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The current draft of the Code of Conduct contains following image

Report issues handling process

which describes issues handling process. The last part states:

Account Expulsion

For very rare cases, or moderators will expel users displaying a pattern of harmful, destructive behavior toward out community.

How is the expulsion process implemented in practice? The terms of service vaguely mention that

Stack Overflow may revoke your rights to the Network.

as well as it has

right to pause or terminate your account

How exactly is the process of "termination" implemented?

I am aware of the voluntary account process - is the same process used in that case?

If it is, doesn't it violate network content license?

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    On the announcement of the current draft of the CoC, they ask that questions be asked on Meta Stack Exchange so that everyone can see the answers... – Heretic Monkey Jul 20 '18 at 13:09
  • @HereticMonkey I am not sure if it is that relevant to CoC (I believe its introduction doesn't affect existing procedure). But maybe I am wrong. – Alper t. Turker Jul 20 '18 at 13:12
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    Just above "Try not to worry..." there's a sentence "Please open all discussions here, on Meta Stack Exchange, so that everyone interested can find them in one place." I read that to mean they wanted discussions about the CoC to be on MSE only. I could be wrong. – Heretic Monkey Jul 20 '18 at 13:17
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    @user8371915 Even if the concept of "expulsion" existed before the CoC (which it did, under a different name), it would still mostly be a Meta Stack Exchange question, as it's not specific to Stack Overflow. – Bernhard Barker Jul 20 '18 at 13:20
  • @Dukeling Thanks for pointing that out. The world outside Stack Overflow is still new for me. – Alper t. Turker Jul 20 '18 at 23:04
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    Even if you get banned, couldn't you just make another account and start over with 1 rep? – whackamadoodle3000 Jul 21 '18 at 6:51
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    @ᴡʜᴀᴄᴋᴀᴍᴀᴅᴏᴏᴅʟᴇ3000 Not the best idea. See "Can I simply create a new account?" on answer meta.stackoverflow.com/a/255584/1288408 – Modus Tollens Jul 21 '18 at 7:35
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Expulsion is just a fancy way to say permaban. This might be implemented in two different ways at the moment, but they essentially do the same:

  • If the user has no substantial contributions, their account is destroyed. In this case, all of their posts and actions become "user#######"'s, with the number corresponding to their pre-deletion account ID. There's more to it than that, but essentially that is a flat out account deletion.

  • More commonly, the user just gets suspended for 10/20/100/500 years network wide. The exact duration doesn't matter here, just that the user is essentially permanently banned.

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    Oh man. In 2518 when we're both still alive and kicking thanks to the mid-21st-century invention of immortality serum, we're gonna regret making such naive assumptions! – Mark Amery Jul 20 '18 at 13:11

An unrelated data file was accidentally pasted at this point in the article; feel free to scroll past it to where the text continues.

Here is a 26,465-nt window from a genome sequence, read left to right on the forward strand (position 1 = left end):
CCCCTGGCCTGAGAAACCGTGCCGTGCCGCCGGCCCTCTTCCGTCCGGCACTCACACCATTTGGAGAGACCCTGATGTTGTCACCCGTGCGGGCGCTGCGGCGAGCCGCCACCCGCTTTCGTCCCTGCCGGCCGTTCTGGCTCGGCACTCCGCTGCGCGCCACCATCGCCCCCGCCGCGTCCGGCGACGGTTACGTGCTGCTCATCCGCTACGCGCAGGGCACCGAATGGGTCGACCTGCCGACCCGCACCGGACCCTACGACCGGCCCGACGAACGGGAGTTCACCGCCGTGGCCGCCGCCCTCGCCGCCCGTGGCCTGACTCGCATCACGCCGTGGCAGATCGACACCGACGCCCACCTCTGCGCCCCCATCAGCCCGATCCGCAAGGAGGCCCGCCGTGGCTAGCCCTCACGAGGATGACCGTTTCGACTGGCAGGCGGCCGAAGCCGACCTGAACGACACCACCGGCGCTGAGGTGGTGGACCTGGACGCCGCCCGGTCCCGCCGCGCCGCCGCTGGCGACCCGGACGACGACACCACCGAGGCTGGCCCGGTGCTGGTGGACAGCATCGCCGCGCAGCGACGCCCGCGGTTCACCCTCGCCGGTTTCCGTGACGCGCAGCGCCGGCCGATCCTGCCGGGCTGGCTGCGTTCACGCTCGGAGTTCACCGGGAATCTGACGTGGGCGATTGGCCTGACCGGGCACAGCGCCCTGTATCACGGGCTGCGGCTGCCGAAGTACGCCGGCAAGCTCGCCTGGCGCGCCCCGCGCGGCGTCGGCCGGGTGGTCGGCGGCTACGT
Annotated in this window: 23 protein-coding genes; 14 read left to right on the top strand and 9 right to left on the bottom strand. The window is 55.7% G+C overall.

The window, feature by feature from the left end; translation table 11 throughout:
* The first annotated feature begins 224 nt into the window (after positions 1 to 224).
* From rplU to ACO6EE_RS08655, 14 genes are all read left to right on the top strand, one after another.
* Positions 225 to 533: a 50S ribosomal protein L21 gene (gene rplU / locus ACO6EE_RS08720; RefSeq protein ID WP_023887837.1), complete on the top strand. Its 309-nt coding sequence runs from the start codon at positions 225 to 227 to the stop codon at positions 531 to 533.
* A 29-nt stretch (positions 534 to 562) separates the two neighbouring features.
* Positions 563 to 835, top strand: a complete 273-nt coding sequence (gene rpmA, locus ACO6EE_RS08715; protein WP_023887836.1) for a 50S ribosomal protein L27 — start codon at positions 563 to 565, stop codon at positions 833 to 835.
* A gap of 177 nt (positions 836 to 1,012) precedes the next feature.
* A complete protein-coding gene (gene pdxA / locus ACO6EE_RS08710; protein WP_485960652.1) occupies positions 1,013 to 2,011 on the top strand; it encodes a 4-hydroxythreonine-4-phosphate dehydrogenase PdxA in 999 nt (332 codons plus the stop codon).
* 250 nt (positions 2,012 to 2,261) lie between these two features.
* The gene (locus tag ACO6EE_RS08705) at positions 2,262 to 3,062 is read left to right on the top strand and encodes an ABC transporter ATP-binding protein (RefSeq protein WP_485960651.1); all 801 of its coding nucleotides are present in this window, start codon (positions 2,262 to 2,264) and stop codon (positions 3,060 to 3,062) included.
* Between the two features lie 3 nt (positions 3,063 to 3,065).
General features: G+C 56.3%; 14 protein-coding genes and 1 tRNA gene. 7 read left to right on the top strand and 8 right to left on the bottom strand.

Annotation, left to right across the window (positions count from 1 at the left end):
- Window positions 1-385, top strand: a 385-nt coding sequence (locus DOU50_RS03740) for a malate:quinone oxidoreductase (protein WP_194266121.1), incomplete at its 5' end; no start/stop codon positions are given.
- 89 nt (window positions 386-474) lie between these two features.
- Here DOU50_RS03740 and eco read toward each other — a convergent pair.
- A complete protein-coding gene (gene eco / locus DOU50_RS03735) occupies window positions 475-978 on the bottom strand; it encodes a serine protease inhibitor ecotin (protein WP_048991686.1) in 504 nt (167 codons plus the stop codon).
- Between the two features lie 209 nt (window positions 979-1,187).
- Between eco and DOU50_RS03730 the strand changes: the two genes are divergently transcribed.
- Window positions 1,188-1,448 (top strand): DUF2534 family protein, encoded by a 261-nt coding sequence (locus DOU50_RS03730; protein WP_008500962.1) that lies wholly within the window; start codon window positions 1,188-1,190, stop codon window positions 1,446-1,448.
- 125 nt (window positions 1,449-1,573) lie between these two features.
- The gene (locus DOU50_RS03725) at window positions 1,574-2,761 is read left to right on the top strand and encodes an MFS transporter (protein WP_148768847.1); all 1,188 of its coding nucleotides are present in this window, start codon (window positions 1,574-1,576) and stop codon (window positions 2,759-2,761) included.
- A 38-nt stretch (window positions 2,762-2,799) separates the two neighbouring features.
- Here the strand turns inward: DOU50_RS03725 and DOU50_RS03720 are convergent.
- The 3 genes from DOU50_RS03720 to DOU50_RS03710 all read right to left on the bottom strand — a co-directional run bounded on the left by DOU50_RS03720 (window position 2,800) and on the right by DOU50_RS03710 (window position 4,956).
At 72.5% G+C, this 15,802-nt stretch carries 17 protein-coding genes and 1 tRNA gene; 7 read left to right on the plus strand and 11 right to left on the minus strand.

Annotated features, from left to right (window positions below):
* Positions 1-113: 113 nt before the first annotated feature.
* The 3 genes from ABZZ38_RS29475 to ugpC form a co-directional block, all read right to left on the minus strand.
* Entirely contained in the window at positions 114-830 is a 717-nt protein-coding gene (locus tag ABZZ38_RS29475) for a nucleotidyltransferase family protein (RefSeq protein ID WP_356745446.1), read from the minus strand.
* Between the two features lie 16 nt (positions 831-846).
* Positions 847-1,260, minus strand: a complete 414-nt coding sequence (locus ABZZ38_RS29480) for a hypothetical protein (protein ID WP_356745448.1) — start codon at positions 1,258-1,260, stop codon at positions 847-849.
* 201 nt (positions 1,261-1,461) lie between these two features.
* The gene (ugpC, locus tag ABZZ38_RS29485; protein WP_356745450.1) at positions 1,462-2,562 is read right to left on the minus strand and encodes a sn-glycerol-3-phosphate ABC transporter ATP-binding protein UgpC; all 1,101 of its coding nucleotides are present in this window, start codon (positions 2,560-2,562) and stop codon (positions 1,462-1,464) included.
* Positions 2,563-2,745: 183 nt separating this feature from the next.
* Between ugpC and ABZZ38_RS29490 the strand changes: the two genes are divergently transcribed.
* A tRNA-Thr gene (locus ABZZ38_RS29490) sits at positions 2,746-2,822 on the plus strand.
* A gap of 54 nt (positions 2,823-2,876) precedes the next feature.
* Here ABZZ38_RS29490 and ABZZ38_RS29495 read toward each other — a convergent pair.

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    Has anyone been suspended for 500 years, or were you just throwing some numbers around? – Bernhard Barker Jul 20 '18 at 13:27
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    @Dukeling for the 500, just some numbers to show it is arbitrary. I've seen 10 and 20 before though. – mag Jul 20 '18 at 13:27
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    I feel like if you really want to permaban someone, 10 years isn't long enough. StackOverflow is already more than 10 years old. – Brian Howell Jul 20 '18 at 16:01
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    Permaban -n. A fate worse than death. -v. To punish someone with a permaban. In the words of Hermione: "I hope you're pleased with yourselves. We could all have been killed - or worse, permabanned." – Davy M Jul 20 '18 at 16:14
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    @Dukeling: I actually think I saw a crazy ban expiry date once. Only wish I could find it now – Lightness Races in Orbit Jul 21 '18 at 1:58
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    I see your '27 ban and raise you '92. – Robert Columbia Jul 21 '18 at 2:48
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    @RobertColumbia: Wow, researching that user's behavior was an... interesting experience. People like that don't come along every day. – Nicol Bolas Jul 21 '18 at 6:32
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    @RobertColumbia Seems like a bug to me, March 18 1992 was 25 years ago. – Hoppeduppeanut Jul 23 '18 at 5:36
  • Why not simply use float('+inf')? – Giacomo Alzetta Jul 23 '18 at 7:42
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    @Hoppeduppeanut we're in the next century though, so referring to 2092 as '92 is counterintuitive yet arguably entirely correct – Pekka Jul 23 '18 at 9:57
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    Is this sort of account pseudonymisation fully compliant with GDPR? – user672739 Jul 23 '18 at 10:44

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